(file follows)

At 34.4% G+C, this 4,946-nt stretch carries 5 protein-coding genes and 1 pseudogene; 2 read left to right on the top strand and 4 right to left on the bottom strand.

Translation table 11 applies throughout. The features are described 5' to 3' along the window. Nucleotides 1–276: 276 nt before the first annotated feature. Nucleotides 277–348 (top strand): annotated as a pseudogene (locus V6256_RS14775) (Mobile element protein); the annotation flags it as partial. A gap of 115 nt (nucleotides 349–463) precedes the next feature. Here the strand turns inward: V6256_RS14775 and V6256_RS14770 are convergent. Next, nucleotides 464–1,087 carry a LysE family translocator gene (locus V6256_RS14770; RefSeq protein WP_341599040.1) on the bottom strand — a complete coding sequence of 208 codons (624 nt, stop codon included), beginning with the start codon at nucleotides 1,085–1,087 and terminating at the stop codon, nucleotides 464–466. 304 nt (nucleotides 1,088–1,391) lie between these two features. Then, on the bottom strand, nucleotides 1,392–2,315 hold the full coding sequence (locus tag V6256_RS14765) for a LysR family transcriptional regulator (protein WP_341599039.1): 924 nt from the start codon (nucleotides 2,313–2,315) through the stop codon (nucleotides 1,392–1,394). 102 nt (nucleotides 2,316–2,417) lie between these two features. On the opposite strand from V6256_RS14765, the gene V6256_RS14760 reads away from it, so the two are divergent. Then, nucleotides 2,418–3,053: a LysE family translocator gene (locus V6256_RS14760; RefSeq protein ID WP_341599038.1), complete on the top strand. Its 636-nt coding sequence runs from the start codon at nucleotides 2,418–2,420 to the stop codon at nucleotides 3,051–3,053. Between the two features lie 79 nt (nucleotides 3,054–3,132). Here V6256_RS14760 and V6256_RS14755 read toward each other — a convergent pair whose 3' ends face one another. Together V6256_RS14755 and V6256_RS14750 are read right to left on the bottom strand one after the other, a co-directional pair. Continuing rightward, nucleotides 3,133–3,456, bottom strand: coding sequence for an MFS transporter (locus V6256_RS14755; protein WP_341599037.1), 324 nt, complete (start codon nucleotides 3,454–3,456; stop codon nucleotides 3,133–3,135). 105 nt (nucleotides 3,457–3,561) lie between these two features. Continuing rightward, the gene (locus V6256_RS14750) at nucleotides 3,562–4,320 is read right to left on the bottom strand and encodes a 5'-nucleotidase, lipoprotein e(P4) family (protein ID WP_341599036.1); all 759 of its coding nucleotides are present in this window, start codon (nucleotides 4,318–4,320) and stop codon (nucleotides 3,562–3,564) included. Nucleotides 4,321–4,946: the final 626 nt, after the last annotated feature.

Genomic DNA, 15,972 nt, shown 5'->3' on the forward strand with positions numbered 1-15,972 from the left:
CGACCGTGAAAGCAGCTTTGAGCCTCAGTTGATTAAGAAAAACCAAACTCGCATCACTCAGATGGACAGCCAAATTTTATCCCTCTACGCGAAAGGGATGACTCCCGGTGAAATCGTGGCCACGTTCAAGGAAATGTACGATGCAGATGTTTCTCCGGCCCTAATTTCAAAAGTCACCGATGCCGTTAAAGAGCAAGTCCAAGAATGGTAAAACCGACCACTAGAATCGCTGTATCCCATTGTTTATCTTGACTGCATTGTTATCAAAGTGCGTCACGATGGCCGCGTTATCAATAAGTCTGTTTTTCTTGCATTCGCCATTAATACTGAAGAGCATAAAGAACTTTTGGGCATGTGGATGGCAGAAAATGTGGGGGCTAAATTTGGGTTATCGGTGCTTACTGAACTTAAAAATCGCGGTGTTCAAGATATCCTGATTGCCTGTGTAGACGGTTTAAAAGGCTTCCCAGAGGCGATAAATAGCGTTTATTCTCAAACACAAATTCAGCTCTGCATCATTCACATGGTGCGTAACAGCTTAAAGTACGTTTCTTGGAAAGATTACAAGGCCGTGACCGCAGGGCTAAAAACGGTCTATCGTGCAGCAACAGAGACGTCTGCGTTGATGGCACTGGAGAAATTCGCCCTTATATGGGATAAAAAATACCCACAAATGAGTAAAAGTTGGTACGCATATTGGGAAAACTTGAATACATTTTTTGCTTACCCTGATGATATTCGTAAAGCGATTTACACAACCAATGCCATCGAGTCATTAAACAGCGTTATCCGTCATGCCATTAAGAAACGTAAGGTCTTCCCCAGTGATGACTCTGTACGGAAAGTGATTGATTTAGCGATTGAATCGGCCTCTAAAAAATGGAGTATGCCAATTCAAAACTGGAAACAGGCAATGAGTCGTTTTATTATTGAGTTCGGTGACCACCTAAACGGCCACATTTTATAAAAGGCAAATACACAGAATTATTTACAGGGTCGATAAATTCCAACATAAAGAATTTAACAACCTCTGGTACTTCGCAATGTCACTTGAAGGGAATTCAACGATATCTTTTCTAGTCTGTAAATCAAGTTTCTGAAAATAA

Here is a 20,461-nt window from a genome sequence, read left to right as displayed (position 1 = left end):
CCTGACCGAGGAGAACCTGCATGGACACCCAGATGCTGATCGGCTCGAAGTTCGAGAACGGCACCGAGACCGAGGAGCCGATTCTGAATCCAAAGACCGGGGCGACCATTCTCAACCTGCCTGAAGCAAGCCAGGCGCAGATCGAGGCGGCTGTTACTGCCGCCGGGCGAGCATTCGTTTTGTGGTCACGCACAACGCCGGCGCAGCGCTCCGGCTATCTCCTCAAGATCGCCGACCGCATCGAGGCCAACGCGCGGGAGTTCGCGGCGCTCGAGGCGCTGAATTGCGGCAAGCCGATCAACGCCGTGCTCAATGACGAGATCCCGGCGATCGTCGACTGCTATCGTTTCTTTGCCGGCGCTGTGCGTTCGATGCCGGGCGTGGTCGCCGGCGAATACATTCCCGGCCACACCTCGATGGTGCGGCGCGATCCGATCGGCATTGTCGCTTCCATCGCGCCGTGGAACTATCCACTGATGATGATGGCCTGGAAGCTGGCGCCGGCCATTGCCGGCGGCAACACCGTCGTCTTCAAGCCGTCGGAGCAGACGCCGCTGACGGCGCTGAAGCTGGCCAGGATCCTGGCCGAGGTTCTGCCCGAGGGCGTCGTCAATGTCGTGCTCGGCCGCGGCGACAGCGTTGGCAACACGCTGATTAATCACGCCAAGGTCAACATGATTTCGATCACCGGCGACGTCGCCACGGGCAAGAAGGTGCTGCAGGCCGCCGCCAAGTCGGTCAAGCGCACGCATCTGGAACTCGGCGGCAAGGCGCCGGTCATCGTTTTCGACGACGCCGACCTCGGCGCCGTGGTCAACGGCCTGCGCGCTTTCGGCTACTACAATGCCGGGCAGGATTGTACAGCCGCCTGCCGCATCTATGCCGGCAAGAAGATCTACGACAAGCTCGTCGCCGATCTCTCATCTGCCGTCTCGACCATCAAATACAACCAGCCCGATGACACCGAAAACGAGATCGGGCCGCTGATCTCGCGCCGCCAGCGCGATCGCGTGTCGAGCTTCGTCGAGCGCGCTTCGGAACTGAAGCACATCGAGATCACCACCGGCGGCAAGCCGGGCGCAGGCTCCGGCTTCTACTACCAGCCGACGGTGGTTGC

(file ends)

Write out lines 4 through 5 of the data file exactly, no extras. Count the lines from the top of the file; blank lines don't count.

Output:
CGACCGTGAAAGCAGCTTTGAGCCTCAGTTGATTAAGAAAAACCAAACTCGCATCACTCAGATGGACAGCCAAATTTTATCCCTCTACGCGAAAGGGATGACTCCCGGTGAAATCGTGGCCACGTTCAAGGAAATGTACGATGCAGATGTTTCTCCGGCCCTAATTTCAAAAGTCACCGATGCCGTTAAAGAGCAAGTCCAAGAATGGTAAAACCGACCACTAGAATCGCTGTATCCCATTGTTTATCTTGACTGCATTGTTATCAAAGTGCGTCACGATGGCCGCGTTATCAATAAGTCTGTTTTTCTTGCATTCGCCATTAATACTGAAGAGCATAAAGAACTTTTGGGCATGTGGATGGCAGAAAATGTGGGGGCTAAATTTGGGTTATCGGTGCTTACTGAACTTAAAAATCGCGGTGTTCAAGATATCCTGATTGCCTGTGTAGACGGTTTAAAAGGCTTCCCAGAGGCGATAAATAGCGTTTATTCTCAAACACAAATTCAGCTCTGCATCATTCACATGGTGCGTAACAGCTTAAAGTACGTTTCTTGGAAAGATTACAAGGCCGTGACCGCAGGGCTAAAAACGGTCTATCGTGCAGCAACAGAGACGTCTGCGTTGATGGCACTGGAGAAATTCGCCCTTATATGGGATAAAAAATACCCACAAATGAGTAAAAGTTGGTACGCATATTGGGAAAACTTGAATACATTTTTTGCTTACCCTGATGATATTCGTAAAGCGATTTACACAACCAATGCCATCGAGTCATTAAACAGCGTTATCCGTCATGCCATTAAGAAACGTAAGGTCTTCCCCAGTGATGACTCTGTACGGAAAGTGATTGATTTAGCGATTGAATCGGCCTCTAAAAAATGGAGTATGCCAATTCAAAACTGGAAACAGGCAATGAGTCGTTTTATTATTGAGTTCGGTGACCACCTAAACGGCCACATTTTATAAAAGGCAAATACACAGAATTATTTACAGGGTCGATAAATTCCAACATAAAGAATTTAACAACCTCTGGTACTTCGCAATGTCACTTGAAGGGAATTCAACGATATCTTTTCTAGTCTGTAAATCAAGTTTCTGAAAATAA

Here is a 20,461-nt window from a genome sequence, read left to right as displayed (position 1 = left end):